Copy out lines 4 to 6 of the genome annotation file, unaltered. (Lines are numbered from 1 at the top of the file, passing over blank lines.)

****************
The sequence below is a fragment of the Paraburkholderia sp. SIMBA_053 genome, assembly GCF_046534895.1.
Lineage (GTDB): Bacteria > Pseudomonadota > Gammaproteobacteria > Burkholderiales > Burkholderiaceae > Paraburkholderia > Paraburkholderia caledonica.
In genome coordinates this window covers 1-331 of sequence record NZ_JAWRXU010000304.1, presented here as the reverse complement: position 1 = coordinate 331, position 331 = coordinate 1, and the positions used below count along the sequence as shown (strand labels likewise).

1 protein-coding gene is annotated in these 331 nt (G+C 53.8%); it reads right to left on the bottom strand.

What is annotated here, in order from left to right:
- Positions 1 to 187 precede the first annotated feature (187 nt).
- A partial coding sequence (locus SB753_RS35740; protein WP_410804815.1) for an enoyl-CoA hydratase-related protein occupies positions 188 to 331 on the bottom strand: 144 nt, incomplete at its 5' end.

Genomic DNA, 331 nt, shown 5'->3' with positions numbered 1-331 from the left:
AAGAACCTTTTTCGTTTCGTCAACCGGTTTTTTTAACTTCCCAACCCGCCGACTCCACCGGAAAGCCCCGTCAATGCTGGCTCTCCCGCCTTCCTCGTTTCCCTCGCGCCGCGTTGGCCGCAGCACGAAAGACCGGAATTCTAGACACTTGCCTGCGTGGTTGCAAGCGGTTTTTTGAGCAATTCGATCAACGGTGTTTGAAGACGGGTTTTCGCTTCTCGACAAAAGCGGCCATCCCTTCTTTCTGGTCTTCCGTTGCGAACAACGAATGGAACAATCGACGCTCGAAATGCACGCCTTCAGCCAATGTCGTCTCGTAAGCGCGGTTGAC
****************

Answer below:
1 protein-coding gene is annotated in these 331 nt (G+C 53.8%); it reads right to left on the bottom strand.

What is annotated here, in order from left to right:
- Positions 1 to 187 precede the first annotated feature (187 nt).